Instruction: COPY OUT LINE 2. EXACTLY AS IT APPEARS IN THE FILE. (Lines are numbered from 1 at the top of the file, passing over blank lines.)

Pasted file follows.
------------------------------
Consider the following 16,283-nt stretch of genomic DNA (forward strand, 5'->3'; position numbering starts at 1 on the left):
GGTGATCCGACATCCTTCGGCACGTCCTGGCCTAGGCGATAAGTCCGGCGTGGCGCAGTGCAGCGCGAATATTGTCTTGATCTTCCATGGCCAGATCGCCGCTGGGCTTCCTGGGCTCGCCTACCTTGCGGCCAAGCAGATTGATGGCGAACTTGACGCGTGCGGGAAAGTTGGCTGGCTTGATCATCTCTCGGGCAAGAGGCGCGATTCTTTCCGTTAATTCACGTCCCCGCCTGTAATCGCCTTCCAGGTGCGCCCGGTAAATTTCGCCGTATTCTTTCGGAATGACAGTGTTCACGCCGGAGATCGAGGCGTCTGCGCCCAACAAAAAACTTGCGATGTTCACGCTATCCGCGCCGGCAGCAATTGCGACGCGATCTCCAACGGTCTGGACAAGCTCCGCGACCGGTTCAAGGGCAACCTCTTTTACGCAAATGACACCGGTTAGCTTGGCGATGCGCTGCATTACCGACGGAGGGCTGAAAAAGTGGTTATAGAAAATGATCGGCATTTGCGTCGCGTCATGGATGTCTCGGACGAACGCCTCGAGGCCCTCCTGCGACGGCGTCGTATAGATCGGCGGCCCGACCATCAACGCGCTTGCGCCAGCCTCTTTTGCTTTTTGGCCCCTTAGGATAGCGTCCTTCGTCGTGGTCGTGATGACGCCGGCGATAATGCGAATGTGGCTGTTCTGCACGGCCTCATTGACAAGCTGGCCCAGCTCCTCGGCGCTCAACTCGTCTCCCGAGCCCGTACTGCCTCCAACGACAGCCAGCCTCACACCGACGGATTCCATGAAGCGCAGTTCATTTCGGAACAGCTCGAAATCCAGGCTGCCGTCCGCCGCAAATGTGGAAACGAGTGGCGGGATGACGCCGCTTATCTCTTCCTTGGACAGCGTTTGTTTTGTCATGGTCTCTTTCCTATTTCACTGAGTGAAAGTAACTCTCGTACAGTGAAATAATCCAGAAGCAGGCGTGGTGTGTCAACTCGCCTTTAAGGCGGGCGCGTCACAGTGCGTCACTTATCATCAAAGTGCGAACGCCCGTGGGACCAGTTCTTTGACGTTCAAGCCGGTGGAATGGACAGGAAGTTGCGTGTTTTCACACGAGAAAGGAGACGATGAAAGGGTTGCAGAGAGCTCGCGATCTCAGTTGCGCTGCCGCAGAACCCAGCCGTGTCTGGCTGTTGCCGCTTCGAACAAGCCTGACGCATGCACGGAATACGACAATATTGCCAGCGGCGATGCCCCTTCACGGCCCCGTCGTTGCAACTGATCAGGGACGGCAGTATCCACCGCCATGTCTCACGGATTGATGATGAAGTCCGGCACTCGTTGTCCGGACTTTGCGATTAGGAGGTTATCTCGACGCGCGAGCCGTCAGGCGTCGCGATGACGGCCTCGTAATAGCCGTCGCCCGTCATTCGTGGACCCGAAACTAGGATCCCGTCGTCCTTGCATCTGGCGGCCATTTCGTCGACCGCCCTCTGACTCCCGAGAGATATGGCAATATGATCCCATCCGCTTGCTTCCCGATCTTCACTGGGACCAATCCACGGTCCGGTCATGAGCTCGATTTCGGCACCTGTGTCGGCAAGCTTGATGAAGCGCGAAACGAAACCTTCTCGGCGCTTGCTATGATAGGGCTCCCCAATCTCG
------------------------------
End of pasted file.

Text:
GGTGATCCGACATCCTTCGGCACGTCCTGGCCTAGGCGATAAGTCCGGCGTGGCGCAGTGCAGCGCGAATATTGTCTTGATCTTCCATGGCCAGATCGCCGCTGGGCTTCCTGGGCTCGCCTACCTTGCGGCCAAGCAGATTGATGGCGAACTTGACGCGTGCGGGAAAGTTGGCTGGCTTGATCATCTCTCGGGCAAGAGGCGCGATTCTTTCCGTTAATTCACGTCCCCGCCTGTAATCGCCTTCCAGGTGCGCCCGGTAAATTTCGCCGTATTCTTTCGGAATGACAGTGTTCACGCCGGAGATCGAGGCGTCTGCGCCCAACAAAAAACTTGCGATGTTCACGCTATCCGCGCCGGCAGCAATTGCGACGCGATCTCCAACGGTCTGGACAAGCTCCGCGACCGGTTCAAGGGCAACCTCTTTTACGCAAATGACACCGGTTAGCTTGGCGATGCGCTGCATTACCGACGGAGGGCTGAAAAAGTGGTTATAGAAAATGATCGGCATTTGCGTCGCGTCATGGATGTCTCGGACGAACGCCTCGAGGCCCTCCTGCGACGGCGTCGTATAGATCGGCGGCCCGACCATCAACGCGCTTGCGCCAGCCTCTTTTGCTTTTTGGCCCCTTAGGATAGCGTCCTTCGTCGTGGTCGTGATGACGCCGGCGATAATGCGAATGTGGCTGTTCTGCACGGCCTCATTGACAAGCTGGCCCAGCTCCTCGGCGCTCAACTCGTCTCCCGAGCCCGTACTGCCTCCAACGACAGCCAGCCTCACACCGACGGATTCCATGAAGCGCAGTTCATTTCGGAACAGCTCGAAATCCAGGCTGCCGTCCGCCGCAAATGTGGAAACGAGTGGCGGGATGACGCCGCTTATCTCTTCCTTGGACAGCGTTTGTTTTGTCATGGTCTCTTTCCTATTTCACTGAGTGAAAGTAACTCTCGTACAGTGAAATAATCCAGAAGCAGGCGTGGTGTGTCAACTCGCCTTTAAGGCGGGCGCGTCACAGTGCGTCACTTATCATCAAAGTGCGAACGCCCGTGGGACCAGTTCTTTGACGTTCAAGCCGGTGGAATGGACAGGAAGTTGCGTGTTTTCACACGAGAAAGGAGACGATGAAAGGGTTGCAGAGAGCTCGCGATCTCAGTTGCGCTGCCGCAGAACCCAGCCGTGTCTGGCTGTTGCCGCTTCGAACAAGCCTGACGCATGCACGGAATACGACAATATTGCCAGCGGCGATGCCCCTTCACGGCCCCGTCGTTGCAACTGATCAGGGACGGCAGTATCCACCGCCATGTCTCACGGATTGATGATGAAGTCCGGCACTCGTTGTCCGGACTTTGCGATTAGGAGGTTATCTCGACGCGCGAGCCGTCAGGCGTCGCGATGACGGCCTCGTAATAGCCGTCGCCCGTCATTCGTGGACCCGAAACTAGGATCCCGTCGTCCTTGCATCTGGCGGCCATTTCGTCGACCGCCCTCTGACTCCCGAGAGATATGGCAATATGATCCCATCCGCTTGCTTCCCGATCTTCACTGGGACCAATCCACGGTCCGGTCATGAGCTCGATTTCGGCACCTGTGTCGGCAAGCTTGATGAAGCGCGAAACGAAACCTTCTCGGCGCTTGCTATGATAGGGCTCCCCAATCTCG